Fuel tanker drivers have rejected a proposed deal aimed at averting strikes, renewing the threat of walk-outs, Unite said on Wednesday.
The union's assistant general secretary Diana Holland told journalists that they were still "optimistic" and talks aimed at averting industrial action would continue.
She said: "While there has been some progress it is clear that our members need more guarantees and assurances from the employers about their commitment to meaningful minimum standards.
"We remain committed to achieving a negotiated settlement that brings stability and security to a vital industry and gives this workforce, and the public, confidence that the race to the bottom is ending."
"What we can say to people is please, as we have said all along, do not panic. It is very clear at this point in time we are not on strike.. We are still wanting to talk and we are calling for further talks because we feel we are able to reach a solution in this dispute."
Scroll down for a gallery of images revealing the chaos and panic-buying which occurred as the threat of strike loomed
She added: "We are going to approach Acas for [further] talks. There will be a range of discussions."
Energy and Climate Change Secretary Ed Davey said the government was "disappointed" no agreement had been made.
“We understand that these are complex issues but urge both parties to work towards a negotiated resolution with the support of Acas.
“The government continues to believe that any strike action would be wrong and unnecessary.”
According to the union drivers "overwhelmingly" rejected a deal offered after six days of talks with the conciliation service Acas.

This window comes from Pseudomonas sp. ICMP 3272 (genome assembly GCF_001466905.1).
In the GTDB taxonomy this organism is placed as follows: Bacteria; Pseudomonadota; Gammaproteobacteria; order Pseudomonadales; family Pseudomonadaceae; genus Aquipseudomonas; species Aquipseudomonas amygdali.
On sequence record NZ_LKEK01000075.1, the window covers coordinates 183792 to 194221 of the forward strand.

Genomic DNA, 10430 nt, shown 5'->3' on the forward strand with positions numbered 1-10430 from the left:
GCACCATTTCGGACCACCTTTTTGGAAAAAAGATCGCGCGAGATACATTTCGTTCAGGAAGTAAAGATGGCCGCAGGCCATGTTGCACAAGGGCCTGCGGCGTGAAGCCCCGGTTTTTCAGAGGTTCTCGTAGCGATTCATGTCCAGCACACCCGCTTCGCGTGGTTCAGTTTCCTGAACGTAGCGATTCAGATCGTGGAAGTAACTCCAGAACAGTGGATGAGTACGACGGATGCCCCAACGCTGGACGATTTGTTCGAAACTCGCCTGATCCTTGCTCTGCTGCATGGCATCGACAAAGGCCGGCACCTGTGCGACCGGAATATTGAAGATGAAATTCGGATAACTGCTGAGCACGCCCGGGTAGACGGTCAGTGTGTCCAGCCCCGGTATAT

Peter Harwood Acas Chief Conciliator said they were "disappointed" but would try and facilitate further talks: "Naturally, we are disappointed at today's outcome, following the parties' intensive talks at Acas over the last two weeks. We are contacting the parties and the challenge now is to see if we can find a way forward."
A government spokesperson said on Friday evening they were continuing " "to work on contingency plans" in event of any strike.
Fuel tanker drivers are concerned about health and safety, pensions and terms and conditions.
The announcement came just hours after Prime Minister David Cameron and Labour leader Ed Miliband clashed in the House of Commons over the threat of a tanker strike.
Cameron accused the Labour leader of "complete weakness" for failing to stand up to Unite, while Miliband called on the PM and Cabinet Office minister Francis Maude to apologise for provoking panic-buying at the pumps when the prospect of a strike was first raised.